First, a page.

As it is, the majority of Canadians receive their health insurance through their employers or secondary social service programs. The only drawback is that rural areas are not covered sufficiently compared to urban areas.

7. Germany

Germany is one of the most medically advanced countries in the world, partly due to the fact that it’s home to some of the best medical technology universities. Like most European countries, it has a universal system—one that has two main types of health insurance: public health insurance and private insurance. As of 2024 approximately 88 percent of those with health insurance fall into the former category.

Citizens are also offered three health benefits, which are co-financed by employees and employers; this includes accident insurance, long-term care insurance, and health insurance.

According to the Euro Health Consumer Index, Germany had the most consumer-oriented and most restriction-free healthcare system in the EU. In 2017, the country kept a record reserve of over €18 billion, making it one of the healthiest healthcare systems worldwide at the time.

6. The United Kingdom

The United Kingdom has one of the best universal, government-run healthcare systems in the world. It’s important to note, however, that it’s a devolved matter, with Scotland, Northern Ireland, Wales, and English each with their own publicly funded system. Still, the performance of the National Health Service (NHS) can be measured across the UK for the purposes of making comparisons.

Not only does the public healthcare system provide primary healthcare and referrals, but hospitals also offer specialist services including those for mental health issues. Emergency air transport is also provided by air, military, and naval aircrafts in specific emergencies. That’s not all, according to the Economist Intelligence Unit, the UK also has the best palliative care in the world.

Despite that, approximately 10% of the population pays for private health insurance—typically for faster access to elective care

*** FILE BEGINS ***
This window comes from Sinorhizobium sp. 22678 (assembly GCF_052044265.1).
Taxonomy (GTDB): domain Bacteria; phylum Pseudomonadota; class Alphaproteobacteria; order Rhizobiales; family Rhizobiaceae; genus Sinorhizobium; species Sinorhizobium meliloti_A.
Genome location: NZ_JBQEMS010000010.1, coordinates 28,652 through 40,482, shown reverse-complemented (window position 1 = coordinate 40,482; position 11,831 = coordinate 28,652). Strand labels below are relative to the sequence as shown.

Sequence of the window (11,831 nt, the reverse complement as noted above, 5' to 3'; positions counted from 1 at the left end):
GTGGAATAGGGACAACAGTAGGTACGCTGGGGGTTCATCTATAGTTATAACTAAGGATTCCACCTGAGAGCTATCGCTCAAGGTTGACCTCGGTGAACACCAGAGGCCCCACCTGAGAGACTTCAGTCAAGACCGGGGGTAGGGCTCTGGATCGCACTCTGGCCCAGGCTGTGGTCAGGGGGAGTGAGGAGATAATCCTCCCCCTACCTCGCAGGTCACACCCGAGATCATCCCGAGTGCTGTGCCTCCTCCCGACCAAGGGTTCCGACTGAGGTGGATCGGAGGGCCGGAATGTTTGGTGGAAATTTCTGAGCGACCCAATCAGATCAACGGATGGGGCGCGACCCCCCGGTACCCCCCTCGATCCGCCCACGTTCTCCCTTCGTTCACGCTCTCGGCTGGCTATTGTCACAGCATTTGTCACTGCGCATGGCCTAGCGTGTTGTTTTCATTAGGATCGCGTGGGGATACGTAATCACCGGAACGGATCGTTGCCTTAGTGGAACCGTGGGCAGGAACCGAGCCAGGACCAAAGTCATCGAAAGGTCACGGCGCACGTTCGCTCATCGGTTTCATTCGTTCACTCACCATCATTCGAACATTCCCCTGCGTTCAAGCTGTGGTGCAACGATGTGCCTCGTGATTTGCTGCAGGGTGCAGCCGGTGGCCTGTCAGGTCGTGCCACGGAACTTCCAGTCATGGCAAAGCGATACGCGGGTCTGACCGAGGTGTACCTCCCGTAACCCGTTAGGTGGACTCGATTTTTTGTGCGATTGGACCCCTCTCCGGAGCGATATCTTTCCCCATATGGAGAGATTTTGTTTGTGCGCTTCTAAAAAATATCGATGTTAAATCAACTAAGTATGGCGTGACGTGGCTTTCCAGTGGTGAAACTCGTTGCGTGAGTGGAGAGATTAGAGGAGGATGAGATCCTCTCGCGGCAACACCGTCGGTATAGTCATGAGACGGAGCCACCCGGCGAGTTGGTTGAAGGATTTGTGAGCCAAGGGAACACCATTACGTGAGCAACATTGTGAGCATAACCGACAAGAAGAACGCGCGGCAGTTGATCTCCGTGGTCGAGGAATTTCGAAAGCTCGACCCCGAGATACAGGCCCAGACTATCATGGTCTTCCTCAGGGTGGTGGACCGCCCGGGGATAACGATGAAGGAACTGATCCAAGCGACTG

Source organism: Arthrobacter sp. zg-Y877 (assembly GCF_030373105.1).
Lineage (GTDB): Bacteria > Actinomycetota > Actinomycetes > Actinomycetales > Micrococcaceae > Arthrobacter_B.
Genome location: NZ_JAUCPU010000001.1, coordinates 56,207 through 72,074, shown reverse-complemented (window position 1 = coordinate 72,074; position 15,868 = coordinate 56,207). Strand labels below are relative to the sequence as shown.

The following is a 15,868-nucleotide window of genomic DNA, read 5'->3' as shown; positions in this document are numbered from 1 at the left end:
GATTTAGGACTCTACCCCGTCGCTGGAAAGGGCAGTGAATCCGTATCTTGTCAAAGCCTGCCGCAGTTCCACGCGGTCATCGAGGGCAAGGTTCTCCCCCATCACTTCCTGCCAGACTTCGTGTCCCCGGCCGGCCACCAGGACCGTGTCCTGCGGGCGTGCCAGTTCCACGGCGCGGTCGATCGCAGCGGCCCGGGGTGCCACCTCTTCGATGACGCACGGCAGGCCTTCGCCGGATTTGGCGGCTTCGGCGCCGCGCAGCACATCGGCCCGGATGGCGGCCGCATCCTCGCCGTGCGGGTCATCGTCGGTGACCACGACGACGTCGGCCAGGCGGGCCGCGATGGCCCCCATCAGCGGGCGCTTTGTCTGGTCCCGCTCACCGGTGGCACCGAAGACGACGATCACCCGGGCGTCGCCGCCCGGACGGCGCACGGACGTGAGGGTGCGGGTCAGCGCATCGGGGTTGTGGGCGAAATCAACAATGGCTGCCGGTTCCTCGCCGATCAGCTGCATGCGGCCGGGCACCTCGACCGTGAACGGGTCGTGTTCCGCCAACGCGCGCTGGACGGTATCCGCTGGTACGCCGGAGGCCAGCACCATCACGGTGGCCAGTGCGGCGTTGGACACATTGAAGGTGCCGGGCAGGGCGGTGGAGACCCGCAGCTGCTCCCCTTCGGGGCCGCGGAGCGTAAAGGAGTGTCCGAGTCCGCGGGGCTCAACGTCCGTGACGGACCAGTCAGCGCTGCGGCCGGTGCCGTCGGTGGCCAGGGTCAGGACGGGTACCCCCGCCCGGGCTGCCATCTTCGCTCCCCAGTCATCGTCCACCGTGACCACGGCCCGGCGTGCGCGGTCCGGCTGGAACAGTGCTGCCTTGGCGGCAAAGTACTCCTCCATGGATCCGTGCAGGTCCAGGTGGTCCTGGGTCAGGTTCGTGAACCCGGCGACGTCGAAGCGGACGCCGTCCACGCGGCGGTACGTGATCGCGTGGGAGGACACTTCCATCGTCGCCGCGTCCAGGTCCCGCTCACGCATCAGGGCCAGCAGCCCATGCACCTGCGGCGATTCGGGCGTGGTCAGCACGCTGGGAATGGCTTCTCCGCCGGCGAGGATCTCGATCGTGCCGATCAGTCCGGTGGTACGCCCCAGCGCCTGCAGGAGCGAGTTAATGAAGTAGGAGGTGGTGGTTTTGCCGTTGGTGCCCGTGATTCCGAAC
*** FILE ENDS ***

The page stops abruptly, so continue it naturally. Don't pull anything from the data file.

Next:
5. Singapore

Singapore’s healthcare system is unique in that it’s financed through a mixed system. More specifically, it’s done through a mixture of cost-sharing, national healthcare insurance, compulsory comprehensive savings, and direct government subsidies. Like most countries, there are two main systems: a publicly funded government-run universal system and a private healthcare sector.

In terms of the public health system, it’s run primarily by Medisave, a mandatory accounts system in which all permanent residents and working citizens must set aside a portion of their income, which they can then use to pay their medical bills. There’s also a Central Provident Fund that covers those who do not have sufficient savings for treatments.

4. France

France has a universal health care system that’s primarily financed by the government. According to the World Health Organization, they provide the “best overall health care” in the world. In 2017, they spent over 11 percent of GDP on healthcare, a figure that’s higher than any other country.

As it is, all citizens must pay mandatory health insurance. Generally speaking, the premium is deducted from an individual’s pay automatically. After paying for medical treatment a portion of the fees is reimbursed—usually 70 percent, though it can be as high as 100 percent, depending on the condition. The remaining amount is paid by the patient but can also be reimbursed if they have a complementary health insurance policy.

3. Australia

Australia has the second-highest healthcare system score and comes out at the top for health outcomes, according to the Commonwealth Fund Study. Since 1986, their universal Medicare system has covered the cost of hospital stays and other services such as physiotherapy, for Australian citizens, permanent residents, and some foreign visitors. To be eligible for on-the-spot coverage, patients simply need to present their Medicare card at the time of treatment.